1. Battery storage had a record year in 2022, with cumulative operating battery storage capacity increasing 80% in the US, according to the American Clean Power Association.
Battery storage gained traction in 2022, hitting record capacity additions, which should be welcome news for anyone who enjoys keeping the lights on. Batteries and other large capacity energy storage allow intermittent power supplies like wind and solar to provide more predictable and steady supply of energy to the grid. While renewable capacity additions continue to increase, wind and solar are coincidental technologies—meaning they rely on the sun shining and the wind blowing—and thus benefit from storage. Energy storage generally, and batteries specifically, can drive higher system utilization and lower costs for electric power over time.
The Inflation Reduction Act (IRA) created tax incentives for energy storage which is driving new investments across the energy landscape. Incentives are available for both grid storage and “behind-the-meter” applications. The incentives can be larger if batteries manufactured in the US are used. These incentives should help further accelerate technological improvements and cost reductions for energy storage as well as renewable energy broadly.
2. After 18 years, an electric grid transmission line large enough to power 1 million homes and deliver 3GW of power was approved to transmit power from Wyoming to California, Arizona and Nevada.
The approval of this transmission line, albeit 18 years later, is indicative of the increasing recognition that grid infrastructure and transmission is a critical part of the energy transition. The Transmission Facilitation Program (TFP) was launched alongside the Bipartisan Infrastructure Law in order to develop new transmission lines, and the Department of Energy’s “Building a Better Grid” Initiative will dedicate over USD 20bn of investment in the years ahead.
Electric grid transmission is crucial to handle increasing demand for electricity and more varied supplies. In addition, according to the DOE, more than 70% of the nation’s grid transmission and power transformers are over 25 years old. The DOE notes this creates vulnerability, but we believe it also creates significant investment opportunity in companies that can benefit from grid infrastructure build-outs or those that provide transmission services.
Permitting legislation remains a possibility in the US in 2023, though the politics of a divided Congress will be an important variable. Laws that govern the siting of solar and wind projects, electricity transmission, gas pipelines and other energy infrastructure need reform to accelerate approvals, ensure appropriate environmental review and assure resource flexibility is considered. There appears to be bipartisan support for the broad strokes of permitting reform. However, odds appear long in 2023.
3. The first flight using 100% sustainable aviation fuel was successfully tested, and the largest carbon capture plant to date came online in September 2022.
Sustainable aviation fuel (SAF) and carbon capture and sequestration are two examples of nascent technologies, small in scale and costly, but that hold promise for abating carbon emissions in industries that are particularly hard to decarbonize, like aviation or steel production. Commercial flights are still required to use a mix of sustainable aviation fuel and conventional jet fuel, and supply of SAF is miniscule compared to jet fuel demand. Still, a fully-powered SAF flight has been tried and tested, offering proof of concept for the future, and major airlines are investing to further development. SAF reduces up to 80% of carbon emissions over the lifecycle of the fuel compared to traditional jet fuel. IRA incentives improve the cost economics of SAF production, and come alongside several other regulatory initiatives, such as the EU’s ReFuelEU plan, and California’s Low Carbon Fuel Standard.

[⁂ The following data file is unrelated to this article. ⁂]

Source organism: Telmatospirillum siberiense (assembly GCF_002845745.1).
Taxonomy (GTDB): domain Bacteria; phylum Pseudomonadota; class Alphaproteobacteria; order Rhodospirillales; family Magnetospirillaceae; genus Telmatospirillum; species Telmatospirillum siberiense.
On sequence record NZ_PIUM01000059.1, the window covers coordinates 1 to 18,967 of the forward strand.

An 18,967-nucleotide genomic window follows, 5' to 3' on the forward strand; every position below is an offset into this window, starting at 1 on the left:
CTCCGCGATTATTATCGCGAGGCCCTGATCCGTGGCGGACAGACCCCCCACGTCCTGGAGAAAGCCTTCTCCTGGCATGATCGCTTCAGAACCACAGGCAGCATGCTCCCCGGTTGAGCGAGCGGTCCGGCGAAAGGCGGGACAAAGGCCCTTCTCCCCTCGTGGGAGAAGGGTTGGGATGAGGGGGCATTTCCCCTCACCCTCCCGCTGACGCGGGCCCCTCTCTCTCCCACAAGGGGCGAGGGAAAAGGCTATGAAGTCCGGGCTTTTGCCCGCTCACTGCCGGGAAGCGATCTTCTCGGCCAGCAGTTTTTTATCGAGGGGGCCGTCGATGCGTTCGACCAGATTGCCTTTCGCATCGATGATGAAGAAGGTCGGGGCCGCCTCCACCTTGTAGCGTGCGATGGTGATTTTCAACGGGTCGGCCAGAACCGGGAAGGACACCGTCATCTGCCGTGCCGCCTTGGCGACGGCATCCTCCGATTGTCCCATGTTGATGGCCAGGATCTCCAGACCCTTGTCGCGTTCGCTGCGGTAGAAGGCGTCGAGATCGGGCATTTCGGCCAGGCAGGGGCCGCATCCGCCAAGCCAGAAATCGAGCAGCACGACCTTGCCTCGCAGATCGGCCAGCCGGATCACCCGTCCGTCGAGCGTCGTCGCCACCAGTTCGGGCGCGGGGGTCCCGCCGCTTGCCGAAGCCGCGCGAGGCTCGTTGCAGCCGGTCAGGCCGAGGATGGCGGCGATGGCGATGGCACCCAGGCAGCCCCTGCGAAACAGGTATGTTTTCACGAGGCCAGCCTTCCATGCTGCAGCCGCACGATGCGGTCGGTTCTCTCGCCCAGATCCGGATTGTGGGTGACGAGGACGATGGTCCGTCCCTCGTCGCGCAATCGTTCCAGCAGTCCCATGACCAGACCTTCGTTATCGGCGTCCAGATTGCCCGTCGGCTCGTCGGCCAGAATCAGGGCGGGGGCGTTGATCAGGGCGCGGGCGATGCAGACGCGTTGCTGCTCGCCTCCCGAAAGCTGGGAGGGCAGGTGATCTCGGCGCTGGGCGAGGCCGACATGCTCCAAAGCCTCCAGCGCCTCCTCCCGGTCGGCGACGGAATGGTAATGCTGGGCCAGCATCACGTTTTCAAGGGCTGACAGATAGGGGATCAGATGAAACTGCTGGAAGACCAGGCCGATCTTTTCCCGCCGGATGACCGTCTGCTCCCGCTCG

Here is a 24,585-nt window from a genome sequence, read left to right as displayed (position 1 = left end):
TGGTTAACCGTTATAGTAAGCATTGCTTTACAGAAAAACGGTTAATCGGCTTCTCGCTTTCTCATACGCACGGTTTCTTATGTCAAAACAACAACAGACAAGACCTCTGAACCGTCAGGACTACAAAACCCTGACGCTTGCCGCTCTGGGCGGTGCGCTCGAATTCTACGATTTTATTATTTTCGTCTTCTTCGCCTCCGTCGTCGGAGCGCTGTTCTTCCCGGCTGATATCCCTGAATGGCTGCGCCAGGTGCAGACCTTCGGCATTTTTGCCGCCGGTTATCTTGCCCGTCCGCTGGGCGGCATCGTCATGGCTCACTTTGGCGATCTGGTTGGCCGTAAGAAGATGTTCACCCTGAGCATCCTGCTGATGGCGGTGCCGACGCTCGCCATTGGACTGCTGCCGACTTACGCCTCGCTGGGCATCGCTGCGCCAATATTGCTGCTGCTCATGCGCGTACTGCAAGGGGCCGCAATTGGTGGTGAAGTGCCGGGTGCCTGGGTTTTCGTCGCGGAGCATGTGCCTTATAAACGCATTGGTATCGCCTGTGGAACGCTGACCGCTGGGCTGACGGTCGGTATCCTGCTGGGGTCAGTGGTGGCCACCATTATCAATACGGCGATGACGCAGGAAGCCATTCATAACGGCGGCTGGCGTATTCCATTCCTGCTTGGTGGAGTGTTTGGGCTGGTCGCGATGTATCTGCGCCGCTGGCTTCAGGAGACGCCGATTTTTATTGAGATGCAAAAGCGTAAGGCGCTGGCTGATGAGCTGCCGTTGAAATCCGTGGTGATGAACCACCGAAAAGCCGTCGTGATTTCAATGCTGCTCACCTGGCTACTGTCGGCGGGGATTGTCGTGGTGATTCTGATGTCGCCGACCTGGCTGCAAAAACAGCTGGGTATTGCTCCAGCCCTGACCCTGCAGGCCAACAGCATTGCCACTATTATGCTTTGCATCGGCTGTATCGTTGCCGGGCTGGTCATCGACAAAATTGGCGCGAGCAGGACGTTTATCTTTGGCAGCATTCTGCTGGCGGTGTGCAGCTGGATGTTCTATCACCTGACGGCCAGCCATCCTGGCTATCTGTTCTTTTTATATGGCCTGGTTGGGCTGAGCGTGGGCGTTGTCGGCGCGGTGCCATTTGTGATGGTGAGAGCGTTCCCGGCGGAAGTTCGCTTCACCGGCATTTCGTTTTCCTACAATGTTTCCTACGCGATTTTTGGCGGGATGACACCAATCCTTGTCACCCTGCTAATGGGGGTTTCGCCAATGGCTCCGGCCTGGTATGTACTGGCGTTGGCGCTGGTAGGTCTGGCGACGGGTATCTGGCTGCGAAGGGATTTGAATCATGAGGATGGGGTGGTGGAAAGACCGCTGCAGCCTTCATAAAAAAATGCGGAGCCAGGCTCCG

Carbon capture also looks more attractive following new tax incentives. Direct Air Capture (DAC) will receive an expanded tax credit of USD 180/ton, and the US government is offering USD 3.5bn in grants to build more DAC facilities. Carbon capture needs more focus and development, but it offers promise to accelerate the reduction of carbon emissions in hard-to-abate sectors.
This Earth Day, let's embrace the progress we are making. There is a lot of work to do, but the global commitment to action, development and investment has never been larger. With the passage in the US of the largest infrastructure and environmental spending legislation in years, we see underappreciated investment opportunity across the entire energy supply chain and beyond. The theme of Earth Day 2023 is “invest in our planet”, and this year we encourage investors to look beyond the dreary headlines and consider the good news: promising innovations are accelerating, low carbon projects are accelerating and investment opportunities abound.
For more information, please see Longer term investments: Clean Air and Carbon Reduction , Longer term investments: Energy efficiency , and Longer term investments: Smart Mobility .
Read the original blog Earth Day 2023: celebrating good news 21 April 2023.
Main contributors: Michelle Laliberte, James Dobson, and Amantia Muhedini
This content is a product of the UBS Chief Investment Office.